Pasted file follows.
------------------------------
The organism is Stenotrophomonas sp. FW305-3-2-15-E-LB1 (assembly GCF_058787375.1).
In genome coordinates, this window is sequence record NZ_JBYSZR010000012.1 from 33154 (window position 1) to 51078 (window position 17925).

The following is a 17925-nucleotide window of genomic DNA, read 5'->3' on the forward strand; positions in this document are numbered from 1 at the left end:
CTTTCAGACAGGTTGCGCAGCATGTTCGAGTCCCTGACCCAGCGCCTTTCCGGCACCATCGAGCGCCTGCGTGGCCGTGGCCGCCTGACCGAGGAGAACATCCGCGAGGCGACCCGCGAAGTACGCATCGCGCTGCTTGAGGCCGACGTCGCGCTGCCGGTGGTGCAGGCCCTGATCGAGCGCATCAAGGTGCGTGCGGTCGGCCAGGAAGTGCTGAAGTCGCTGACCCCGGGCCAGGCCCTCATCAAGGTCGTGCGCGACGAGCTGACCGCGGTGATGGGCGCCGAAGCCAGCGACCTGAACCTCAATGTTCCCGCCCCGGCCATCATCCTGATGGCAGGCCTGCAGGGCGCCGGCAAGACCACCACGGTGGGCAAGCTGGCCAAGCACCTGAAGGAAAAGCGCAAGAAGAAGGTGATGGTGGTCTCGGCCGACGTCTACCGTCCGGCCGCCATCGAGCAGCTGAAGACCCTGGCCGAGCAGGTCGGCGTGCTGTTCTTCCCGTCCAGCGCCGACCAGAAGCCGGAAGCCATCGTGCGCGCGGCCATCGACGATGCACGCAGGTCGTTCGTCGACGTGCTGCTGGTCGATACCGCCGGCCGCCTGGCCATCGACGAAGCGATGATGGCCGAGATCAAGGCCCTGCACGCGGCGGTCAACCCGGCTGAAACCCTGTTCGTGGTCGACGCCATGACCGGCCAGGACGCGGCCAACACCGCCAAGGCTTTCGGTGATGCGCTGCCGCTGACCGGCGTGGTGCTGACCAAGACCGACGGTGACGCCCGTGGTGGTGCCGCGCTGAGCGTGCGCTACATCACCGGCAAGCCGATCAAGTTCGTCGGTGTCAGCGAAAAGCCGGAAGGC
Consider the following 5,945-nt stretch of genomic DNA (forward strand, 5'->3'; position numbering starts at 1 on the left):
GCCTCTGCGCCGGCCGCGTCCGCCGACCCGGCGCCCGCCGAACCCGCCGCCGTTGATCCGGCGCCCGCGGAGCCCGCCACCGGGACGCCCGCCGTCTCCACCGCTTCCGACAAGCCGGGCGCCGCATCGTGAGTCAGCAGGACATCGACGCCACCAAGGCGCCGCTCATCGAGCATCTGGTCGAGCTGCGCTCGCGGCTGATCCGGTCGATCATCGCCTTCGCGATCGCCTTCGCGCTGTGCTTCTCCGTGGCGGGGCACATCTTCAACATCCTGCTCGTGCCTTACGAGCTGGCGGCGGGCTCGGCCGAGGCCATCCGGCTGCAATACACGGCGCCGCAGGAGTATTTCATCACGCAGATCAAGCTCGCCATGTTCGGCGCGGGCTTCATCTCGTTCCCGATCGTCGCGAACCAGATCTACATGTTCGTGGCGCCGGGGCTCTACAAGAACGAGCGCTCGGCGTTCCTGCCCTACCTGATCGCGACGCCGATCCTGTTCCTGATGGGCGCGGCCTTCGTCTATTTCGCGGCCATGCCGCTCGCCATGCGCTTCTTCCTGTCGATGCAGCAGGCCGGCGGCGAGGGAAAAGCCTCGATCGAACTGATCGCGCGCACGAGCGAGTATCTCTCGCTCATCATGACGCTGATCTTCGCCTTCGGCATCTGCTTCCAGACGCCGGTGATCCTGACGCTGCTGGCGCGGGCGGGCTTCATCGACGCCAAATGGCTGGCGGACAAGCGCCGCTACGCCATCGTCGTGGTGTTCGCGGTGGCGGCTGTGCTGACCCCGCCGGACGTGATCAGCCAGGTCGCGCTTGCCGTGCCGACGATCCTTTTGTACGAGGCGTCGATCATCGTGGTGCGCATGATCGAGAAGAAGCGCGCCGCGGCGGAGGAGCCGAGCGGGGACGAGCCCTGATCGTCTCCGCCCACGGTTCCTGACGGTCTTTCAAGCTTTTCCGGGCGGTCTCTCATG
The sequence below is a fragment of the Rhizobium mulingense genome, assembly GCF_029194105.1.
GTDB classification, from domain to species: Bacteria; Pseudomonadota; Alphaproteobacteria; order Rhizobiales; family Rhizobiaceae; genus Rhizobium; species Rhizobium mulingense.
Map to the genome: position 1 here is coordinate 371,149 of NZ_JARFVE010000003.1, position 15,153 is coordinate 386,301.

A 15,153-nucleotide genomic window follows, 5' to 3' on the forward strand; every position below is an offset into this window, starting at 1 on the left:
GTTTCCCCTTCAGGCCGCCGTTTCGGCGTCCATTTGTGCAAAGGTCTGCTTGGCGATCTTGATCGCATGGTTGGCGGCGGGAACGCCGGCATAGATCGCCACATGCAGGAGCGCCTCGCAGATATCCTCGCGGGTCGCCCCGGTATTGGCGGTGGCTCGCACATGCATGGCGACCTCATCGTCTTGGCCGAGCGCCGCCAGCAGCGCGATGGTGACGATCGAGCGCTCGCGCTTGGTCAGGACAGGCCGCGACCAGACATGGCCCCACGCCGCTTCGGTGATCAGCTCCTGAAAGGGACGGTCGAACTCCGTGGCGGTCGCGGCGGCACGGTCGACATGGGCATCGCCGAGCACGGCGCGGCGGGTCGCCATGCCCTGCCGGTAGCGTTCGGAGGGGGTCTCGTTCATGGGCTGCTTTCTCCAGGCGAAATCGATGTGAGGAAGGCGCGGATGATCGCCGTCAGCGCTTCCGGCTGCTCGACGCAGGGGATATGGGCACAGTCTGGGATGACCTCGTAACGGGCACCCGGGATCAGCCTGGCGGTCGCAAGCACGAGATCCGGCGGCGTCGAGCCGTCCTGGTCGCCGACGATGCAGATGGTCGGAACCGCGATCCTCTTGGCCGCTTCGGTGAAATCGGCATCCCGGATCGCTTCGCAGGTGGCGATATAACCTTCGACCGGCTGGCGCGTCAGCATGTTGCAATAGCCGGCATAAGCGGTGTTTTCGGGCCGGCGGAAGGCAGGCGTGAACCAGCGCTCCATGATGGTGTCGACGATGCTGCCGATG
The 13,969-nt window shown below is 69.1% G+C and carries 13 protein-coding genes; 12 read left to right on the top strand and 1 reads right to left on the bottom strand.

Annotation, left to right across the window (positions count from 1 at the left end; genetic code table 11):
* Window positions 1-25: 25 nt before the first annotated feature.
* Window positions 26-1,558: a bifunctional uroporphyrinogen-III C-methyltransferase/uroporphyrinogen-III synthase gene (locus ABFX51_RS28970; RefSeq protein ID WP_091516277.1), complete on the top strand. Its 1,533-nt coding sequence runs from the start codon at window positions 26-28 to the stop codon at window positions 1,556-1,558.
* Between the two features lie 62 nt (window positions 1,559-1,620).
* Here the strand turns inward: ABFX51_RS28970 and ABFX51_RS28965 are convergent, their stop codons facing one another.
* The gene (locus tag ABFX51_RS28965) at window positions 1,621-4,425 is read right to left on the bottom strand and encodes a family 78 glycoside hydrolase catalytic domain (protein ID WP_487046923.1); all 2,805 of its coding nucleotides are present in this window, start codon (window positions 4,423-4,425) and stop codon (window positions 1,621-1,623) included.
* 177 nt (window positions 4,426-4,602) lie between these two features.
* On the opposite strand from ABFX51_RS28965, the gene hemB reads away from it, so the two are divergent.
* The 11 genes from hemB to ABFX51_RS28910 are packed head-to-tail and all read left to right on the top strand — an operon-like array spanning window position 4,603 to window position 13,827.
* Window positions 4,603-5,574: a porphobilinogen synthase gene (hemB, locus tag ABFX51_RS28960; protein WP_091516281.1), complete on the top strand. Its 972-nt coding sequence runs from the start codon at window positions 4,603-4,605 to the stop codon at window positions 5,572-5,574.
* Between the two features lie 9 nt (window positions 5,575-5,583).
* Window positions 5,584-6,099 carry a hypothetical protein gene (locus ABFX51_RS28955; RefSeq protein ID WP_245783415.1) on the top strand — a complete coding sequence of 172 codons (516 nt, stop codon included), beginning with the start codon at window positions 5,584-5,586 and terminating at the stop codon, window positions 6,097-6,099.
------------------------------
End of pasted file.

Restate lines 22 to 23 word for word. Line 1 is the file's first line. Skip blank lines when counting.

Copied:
* Window positions 4,603-5,574: a porphobilinogen synthase gene (hemB, locus tag ABFX51_RS28960; protein WP_091516281.1), complete on the top strand. Its 972-nt coding sequence runs from the start codon at window positions 4,603-4,605 to the stop codon at window positions 5,572-5,574.
* Between the two features lie 9 nt (window positions 5,575-5,583).